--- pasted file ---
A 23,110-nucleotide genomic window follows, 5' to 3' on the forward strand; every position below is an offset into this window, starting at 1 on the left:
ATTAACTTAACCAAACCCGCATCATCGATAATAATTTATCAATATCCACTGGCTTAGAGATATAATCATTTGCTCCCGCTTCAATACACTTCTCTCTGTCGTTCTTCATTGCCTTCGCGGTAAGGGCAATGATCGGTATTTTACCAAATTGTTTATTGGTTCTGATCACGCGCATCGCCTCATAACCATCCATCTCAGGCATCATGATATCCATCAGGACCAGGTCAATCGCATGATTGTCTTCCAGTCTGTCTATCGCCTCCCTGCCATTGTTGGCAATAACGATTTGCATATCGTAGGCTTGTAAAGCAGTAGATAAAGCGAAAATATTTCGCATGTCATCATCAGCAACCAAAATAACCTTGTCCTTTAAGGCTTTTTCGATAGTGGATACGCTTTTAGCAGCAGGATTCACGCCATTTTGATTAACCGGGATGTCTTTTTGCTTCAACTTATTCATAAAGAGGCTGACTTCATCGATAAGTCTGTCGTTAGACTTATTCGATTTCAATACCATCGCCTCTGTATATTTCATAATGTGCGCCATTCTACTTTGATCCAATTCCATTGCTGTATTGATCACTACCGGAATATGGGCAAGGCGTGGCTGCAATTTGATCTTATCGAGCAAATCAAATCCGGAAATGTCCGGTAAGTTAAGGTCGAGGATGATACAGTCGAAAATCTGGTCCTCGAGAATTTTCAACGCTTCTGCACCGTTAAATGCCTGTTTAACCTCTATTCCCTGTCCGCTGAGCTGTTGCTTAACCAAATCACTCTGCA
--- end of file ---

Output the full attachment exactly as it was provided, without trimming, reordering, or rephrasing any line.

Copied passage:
A 23,110-nucleotide genomic window follows, 5' to 3' on the forward strand; every position below is an offset into this window, starting at 1 on the left:
ATTAACTTAACCAAACCCGCATCATCGATAATAATTTATCAATATCCACTGGCTTAGAGATATAATCATTTGCTCCCGCTTCAATACACTTCTCTCTGTCGTTCTTCATTGCCTTCGCGGTAAGGGCAATGATCGGTATTTTACCAAATTGTTTATTGGTTCTGATCACGCGCATCGCCTCATAACCATCCATCTCAGGCATCATGATATCCATCAGGACCAGGTCAATCGCATGATTGTCTTCCAGTCTGTCTATCGCCTCCCTGCCATTGTTGGCAATAACGATTTGCATATCGTAGGCTTGTAAAGCAGTAGATAAAGCGAAAATATTTCGCATGTCATCATCAGCAACCAAAATAACCTTGTCCTTTAAGGCTTTTTCGATAGTGGATACGCTTTTAGCAGCAGGATTCACGCCATTTTGATTAACCGGGATGTCTTTTTGCTTCAACTTATTCATAAAGAGGCTGACTTCATCGATAAGTCTGTCGTTAGACTTATTCGATTTCAATACCATCGCCTCTGTATATTTCATAATGTGCGCCATTCTACTTTGATCCAATTCCATTGCTGTATTGATCACTACCGGAATATGGGCAAGGCGTGGCTGCAATTTGATCTTATCGAGCAAATCAAATCCGGAAATGTCCGGTAAGTTAAGGTCGAGGATGATACAGTCGAAAATCTGGTCCTCGAGAATTTTCAACGCTTCTGCACCGTTAAATGCCTGTTTAACCTCTATTCCCTGTCCGCTGAGCTGTTGCTTAACCAAATCACTCTGCA